46. The Special Rapporteur also received numerous reports alleging that medical certificates are frequently falsified to cover-up ill-treatment by the police. Professor Vladimir Belis of the Institute of Legal Medicine informed the Special Rapporteur that very few cases of police ill-treatment are in fact submitted to the Forensic Institute, but only a medical certificate issued by a forensic doctor is admissible in court. A medical certificate obtained from a private physician or a civil hospital should, however, be taken into account by the forensic doctor when he issues his or her own certificate. In the light of the allegations that the police interfere in the issuance of medical certificates, the Special Rapporteur was particularly concerned to learn that the police may request a new certificate to be issued by a higher-ranking forensic doctor if they are not satisfied with the initial forensic certificate issued. Professor Belis explained that, conversely, the alleged victim may also request the Forensic Institute to issue a new certificate, but must pay the cost of 8,500 lei.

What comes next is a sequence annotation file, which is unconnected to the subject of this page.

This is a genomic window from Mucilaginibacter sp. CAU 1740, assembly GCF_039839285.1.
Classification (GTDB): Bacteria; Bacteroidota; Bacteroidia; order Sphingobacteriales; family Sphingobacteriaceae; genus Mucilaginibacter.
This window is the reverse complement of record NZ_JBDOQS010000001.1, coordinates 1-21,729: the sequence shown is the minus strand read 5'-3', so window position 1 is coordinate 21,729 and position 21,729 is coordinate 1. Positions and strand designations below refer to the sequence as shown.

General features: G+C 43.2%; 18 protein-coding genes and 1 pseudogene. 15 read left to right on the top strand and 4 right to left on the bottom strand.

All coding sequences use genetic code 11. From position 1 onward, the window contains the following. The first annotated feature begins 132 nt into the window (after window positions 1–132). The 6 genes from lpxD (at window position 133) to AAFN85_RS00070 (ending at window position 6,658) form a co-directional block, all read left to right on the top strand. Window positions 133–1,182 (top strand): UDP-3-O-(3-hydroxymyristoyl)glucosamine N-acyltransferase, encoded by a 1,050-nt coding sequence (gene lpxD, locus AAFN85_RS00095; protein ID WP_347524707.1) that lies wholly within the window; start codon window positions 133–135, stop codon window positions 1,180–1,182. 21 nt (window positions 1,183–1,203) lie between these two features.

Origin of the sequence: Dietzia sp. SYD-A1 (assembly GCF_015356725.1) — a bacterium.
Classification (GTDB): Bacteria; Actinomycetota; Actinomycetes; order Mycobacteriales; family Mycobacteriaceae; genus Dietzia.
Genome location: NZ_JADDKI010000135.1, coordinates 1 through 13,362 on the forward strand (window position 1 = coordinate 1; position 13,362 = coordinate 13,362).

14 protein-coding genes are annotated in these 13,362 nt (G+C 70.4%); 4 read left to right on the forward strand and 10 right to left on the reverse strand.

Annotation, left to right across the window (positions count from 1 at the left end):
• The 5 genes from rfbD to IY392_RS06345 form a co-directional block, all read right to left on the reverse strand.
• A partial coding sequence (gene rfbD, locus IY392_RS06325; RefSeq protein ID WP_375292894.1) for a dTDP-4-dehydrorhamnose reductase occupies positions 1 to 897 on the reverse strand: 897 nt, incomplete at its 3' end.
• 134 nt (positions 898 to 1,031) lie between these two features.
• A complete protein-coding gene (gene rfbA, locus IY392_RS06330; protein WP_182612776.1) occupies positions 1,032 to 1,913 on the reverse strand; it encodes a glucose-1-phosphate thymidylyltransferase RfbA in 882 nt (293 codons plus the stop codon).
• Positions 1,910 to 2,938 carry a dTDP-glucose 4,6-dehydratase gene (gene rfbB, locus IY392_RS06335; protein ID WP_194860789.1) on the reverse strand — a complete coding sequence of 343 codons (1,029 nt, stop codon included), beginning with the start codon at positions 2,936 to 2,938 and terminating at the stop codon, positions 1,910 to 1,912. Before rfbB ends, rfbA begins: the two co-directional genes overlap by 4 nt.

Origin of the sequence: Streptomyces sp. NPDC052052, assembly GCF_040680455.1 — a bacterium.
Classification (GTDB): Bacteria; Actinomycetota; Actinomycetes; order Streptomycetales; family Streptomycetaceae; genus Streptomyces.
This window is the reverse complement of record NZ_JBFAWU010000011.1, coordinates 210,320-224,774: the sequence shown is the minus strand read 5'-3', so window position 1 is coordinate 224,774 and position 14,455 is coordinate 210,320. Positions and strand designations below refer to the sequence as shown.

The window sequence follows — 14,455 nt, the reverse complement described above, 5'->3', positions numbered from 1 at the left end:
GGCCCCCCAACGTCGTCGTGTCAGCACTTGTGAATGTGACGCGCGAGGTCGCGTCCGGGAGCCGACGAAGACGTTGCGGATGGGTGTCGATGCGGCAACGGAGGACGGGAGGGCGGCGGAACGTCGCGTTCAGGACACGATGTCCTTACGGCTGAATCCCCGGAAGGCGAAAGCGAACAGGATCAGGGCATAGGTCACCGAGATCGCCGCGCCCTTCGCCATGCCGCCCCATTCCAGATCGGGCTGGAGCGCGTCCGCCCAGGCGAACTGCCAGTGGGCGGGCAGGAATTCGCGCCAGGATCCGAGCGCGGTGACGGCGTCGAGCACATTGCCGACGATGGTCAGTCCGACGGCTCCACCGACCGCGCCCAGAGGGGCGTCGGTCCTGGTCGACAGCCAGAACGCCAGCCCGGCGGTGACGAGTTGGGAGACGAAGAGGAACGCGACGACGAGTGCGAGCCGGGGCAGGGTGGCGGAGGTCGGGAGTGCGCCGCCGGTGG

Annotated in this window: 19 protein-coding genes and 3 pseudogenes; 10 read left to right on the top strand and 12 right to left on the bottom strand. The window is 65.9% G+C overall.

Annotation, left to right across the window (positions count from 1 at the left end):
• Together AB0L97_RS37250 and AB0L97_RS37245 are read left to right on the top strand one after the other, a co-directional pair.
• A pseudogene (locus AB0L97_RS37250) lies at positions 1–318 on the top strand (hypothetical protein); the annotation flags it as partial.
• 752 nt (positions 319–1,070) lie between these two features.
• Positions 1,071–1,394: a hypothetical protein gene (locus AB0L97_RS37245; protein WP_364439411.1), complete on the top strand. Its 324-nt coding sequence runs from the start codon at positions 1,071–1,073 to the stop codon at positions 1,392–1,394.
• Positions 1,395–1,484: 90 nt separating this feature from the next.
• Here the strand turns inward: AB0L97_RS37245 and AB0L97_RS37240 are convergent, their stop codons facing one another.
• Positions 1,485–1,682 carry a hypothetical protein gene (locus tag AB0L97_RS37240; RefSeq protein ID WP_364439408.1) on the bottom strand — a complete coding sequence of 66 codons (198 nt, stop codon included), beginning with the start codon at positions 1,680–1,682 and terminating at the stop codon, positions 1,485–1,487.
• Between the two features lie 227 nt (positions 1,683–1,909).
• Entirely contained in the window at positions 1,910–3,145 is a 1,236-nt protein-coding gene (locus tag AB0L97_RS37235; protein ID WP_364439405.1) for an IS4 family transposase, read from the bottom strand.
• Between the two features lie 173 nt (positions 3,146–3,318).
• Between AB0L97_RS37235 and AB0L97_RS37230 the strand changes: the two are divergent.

47. In March 1997, the Parliament adopted Law No. 35 on the Organization and Functioning of the Advocate of the People Institution (The Ombudsman Act). The Office of the Ombudsman was established in May 1997 and the staff appointed in December 1997. The office currently has a staff of 70, of whom 50 are lawyers. The Ombudsman has the power, inter alia, “to take up and distribute complaints filed by persons who have been aggrieved by public administration authorities through violations of their civic rights and freedoms, and to decide on such complaints”. He or she may take up cases on his or her own initiative or on the basis of complaints lodged by persons, as provided for under the law. However, the Deputy Ombudsman informed the Special Rapporteur that the Office is forbidden to investigate judicial issues and, therefore, it may not review a decision of a court or prosecutors. Nevertheless, she indicated that the Office may bring a case to the attention of the Prosecutor General if this is deemed necessary.